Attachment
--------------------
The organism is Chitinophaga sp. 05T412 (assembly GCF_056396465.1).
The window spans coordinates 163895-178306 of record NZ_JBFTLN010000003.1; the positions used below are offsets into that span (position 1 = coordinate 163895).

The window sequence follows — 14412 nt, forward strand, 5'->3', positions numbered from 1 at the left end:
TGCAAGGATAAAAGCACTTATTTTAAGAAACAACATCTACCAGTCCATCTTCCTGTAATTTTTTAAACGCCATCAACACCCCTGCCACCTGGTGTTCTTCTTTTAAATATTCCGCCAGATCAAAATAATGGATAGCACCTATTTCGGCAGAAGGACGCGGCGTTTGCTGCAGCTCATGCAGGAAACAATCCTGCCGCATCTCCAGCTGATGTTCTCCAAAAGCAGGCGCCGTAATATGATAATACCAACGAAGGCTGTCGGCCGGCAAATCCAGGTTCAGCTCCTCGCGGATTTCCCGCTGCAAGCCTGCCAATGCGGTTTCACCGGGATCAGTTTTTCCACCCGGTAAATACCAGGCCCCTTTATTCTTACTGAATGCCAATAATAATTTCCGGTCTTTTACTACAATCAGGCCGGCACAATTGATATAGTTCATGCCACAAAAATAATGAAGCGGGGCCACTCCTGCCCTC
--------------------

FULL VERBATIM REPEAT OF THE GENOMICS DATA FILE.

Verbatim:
The organism is Chitinophaga sp. 05T412 (assembly GCF_056396465.1).
The window spans coordinates 163895-178306 of record NZ_JBFTLN010000003.1; the positions used below are offsets into that span (position 1 = coordinate 163895).

The window sequence follows — 14412 nt, forward strand, 5'->3', positions numbered from 1 at the left end:
TGCAAGGATAAAAGCACTTATTTTAAGAAACAACATCTACCAGTCCATCTTCCTGTAATTTTTTAAACGCCATCAACACCCCTGCCACCTGGTGTTCTTCTTTTAAATATTCCGCCAGATCAAAATAATGGATAGCACCTATTTCGGCAGAAGGACGCGGCGTTTGCTGCAGCTCATGCAGGAAACAATCCTGCCGCATCTCCAGCTGATGTTCTCCAAAAGCAGGCGCCGTAATATGATAATACCAACGAAGGCTGTCGGCCGGCAAATCCAGGTTCAGCTCCTCGCGGATTTCCCGCTGCAAGCCTGCCAATGCGGTTTCACCGGGATCAGTTTTTCCACCCGGTAAATACCAGGCCCCTTTATTCTTACTGAATGCCAATAATAATTTCCGGTCTTTTACTACAATCAGGCCGGCACAATTGATATAGTTCATGCCACAAAAATAATGAAGCGGGGCCACTCCTGCCCTC